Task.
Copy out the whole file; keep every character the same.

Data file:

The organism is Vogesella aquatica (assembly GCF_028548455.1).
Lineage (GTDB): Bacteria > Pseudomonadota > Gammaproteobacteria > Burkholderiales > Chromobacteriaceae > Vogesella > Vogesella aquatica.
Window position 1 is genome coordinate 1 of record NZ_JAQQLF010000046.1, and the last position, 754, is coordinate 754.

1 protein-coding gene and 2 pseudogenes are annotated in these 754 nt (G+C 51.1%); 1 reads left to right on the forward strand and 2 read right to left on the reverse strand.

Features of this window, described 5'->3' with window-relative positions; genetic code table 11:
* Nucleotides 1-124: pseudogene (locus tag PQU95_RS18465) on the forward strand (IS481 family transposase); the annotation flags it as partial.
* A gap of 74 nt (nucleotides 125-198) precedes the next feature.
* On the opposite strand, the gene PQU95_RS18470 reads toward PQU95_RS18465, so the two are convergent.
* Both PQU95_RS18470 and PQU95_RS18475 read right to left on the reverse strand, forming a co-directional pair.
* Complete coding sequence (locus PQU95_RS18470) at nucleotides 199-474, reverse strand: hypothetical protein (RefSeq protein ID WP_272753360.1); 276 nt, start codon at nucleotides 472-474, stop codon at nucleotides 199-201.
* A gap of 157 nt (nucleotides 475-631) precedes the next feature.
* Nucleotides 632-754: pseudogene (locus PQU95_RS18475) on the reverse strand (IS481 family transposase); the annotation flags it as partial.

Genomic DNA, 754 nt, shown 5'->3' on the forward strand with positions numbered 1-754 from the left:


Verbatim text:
The organism is Vogesella aquatica (assembly GCF_028548455.1).
Lineage (GTDB): Bacteria > Pseudomonadota > Gammaproteobacteria > Burkholderiales > Chromobacteriaceae > Vogesella > Vogesella aquatica.
Window position 1 is genome coordinate 1 of record NZ_JAQQLF010000046.1, and the last position, 754, is coordinate 754.

1 protein-coding gene and 2 pseudogenes are annotated in these 754 nt (G+C 51.1%); 1 reads left to right on the forward strand and 2 read right to left on the reverse strand.

Features of this window, described 5'->3' with window-relative positions; genetic code table 11:
* Nucleotides 1-124: pseudogene (locus tag PQU95_RS18465) on the forward strand (IS481 family transposase); the annotation flags it as partial.
* A gap of 74 nt (nucleotides 125-198) precedes the next feature.
* On the opposite strand, the gene PQU95_RS18470 reads toward PQU95_RS18465, so the two are convergent.
* Both PQU95_RS18470 and PQU95_RS18475 read right to left on the reverse strand, forming a co-directional pair.
* Complete coding sequence (locus PQU95_RS18470) at nucleotides 199-474, reverse strand: hypothetical protein (RefSeq protein ID WP_272753360.1); 276 nt, start codon at nucleotides 472-474, stop codon at nucleotides 199-201.
* A gap of 157 nt (nucleotides 475-631) precedes the next feature.
* Nucleotides 632-754: pseudogene (locus PQU95_RS18475) on the reverse strand (IS481 family transposase); the annotation flags it as partial.

Genomic DNA, 754 nt, shown 5'->3' on the forward strand with positions numbered 1-754 from the left: